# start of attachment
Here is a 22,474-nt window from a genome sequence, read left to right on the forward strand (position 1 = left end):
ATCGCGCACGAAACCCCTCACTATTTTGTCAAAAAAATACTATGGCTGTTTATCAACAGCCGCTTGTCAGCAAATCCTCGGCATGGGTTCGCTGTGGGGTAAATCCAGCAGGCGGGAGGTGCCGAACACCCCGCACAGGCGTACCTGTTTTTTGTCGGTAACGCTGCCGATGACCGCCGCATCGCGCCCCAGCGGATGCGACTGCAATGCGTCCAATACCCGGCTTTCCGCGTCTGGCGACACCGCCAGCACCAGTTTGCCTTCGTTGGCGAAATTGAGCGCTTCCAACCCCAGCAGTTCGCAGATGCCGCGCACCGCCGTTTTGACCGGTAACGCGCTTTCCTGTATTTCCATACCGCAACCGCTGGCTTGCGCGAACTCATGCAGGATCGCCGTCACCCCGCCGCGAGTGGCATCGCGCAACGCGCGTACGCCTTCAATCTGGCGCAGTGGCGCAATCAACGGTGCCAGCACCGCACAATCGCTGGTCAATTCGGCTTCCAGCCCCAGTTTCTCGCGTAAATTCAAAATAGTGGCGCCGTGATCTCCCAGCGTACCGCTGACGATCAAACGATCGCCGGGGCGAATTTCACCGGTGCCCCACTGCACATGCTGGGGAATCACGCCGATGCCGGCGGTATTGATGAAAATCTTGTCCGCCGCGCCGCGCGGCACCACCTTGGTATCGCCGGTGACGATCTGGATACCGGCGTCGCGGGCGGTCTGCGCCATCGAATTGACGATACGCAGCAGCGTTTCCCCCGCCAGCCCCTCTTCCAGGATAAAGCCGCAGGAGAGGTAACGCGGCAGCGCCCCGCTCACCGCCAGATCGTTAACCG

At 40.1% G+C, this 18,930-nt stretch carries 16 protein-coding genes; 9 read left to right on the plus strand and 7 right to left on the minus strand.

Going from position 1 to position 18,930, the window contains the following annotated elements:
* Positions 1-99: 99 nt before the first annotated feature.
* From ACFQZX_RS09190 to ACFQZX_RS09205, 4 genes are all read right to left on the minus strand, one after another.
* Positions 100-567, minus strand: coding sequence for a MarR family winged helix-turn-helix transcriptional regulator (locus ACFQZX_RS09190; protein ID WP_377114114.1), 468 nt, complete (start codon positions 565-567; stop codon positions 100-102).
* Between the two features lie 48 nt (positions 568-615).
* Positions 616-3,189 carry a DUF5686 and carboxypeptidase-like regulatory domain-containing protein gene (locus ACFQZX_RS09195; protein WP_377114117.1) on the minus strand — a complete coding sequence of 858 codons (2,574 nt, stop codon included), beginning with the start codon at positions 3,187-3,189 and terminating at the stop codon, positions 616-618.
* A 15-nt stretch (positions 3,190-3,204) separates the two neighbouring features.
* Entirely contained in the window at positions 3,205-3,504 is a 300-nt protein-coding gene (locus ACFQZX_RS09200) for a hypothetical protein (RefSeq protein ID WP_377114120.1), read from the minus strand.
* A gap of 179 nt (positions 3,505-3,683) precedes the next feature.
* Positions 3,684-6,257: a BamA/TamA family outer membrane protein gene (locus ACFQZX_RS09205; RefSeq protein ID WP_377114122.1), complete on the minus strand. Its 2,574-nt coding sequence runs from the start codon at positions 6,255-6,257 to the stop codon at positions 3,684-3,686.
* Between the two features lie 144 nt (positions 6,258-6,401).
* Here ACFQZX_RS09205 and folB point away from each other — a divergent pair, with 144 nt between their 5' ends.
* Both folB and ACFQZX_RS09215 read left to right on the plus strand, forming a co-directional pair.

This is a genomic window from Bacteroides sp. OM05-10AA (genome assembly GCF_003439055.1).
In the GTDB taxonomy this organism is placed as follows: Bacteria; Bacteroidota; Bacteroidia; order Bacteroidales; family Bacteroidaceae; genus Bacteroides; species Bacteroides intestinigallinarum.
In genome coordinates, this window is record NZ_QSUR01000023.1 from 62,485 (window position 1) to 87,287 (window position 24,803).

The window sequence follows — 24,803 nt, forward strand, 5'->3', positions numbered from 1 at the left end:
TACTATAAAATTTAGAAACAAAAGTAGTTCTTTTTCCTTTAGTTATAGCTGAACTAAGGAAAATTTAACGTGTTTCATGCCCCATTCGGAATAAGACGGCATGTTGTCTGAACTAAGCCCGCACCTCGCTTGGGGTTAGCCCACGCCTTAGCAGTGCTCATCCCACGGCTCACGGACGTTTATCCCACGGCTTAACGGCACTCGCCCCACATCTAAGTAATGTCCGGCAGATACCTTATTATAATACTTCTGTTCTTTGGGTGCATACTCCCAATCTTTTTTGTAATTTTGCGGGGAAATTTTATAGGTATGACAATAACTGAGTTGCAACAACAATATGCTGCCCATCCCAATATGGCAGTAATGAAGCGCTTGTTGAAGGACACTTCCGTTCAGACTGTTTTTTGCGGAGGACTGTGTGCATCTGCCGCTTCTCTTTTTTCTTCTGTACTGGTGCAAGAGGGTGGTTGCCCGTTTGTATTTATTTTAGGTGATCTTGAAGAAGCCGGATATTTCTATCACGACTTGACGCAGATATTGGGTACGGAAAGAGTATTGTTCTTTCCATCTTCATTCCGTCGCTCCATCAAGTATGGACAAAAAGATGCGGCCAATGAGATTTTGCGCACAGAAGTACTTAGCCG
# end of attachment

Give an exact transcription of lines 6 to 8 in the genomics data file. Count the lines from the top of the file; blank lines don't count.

* From ACFQZX_RS09190 to ACFQZX_RS09205, 4 genes are all read right to left on the minus strand, one after another.
* Positions 100-567, minus strand: coding sequence for a MarR family winged helix-turn-helix transcriptional regulator (locus ACFQZX_RS09190; protein ID WP_377114114.1), 468 nt, complete (start codon positions 565-567; stop codon positions 100-102).
* Between the two features lie 48 nt (positions 568-615).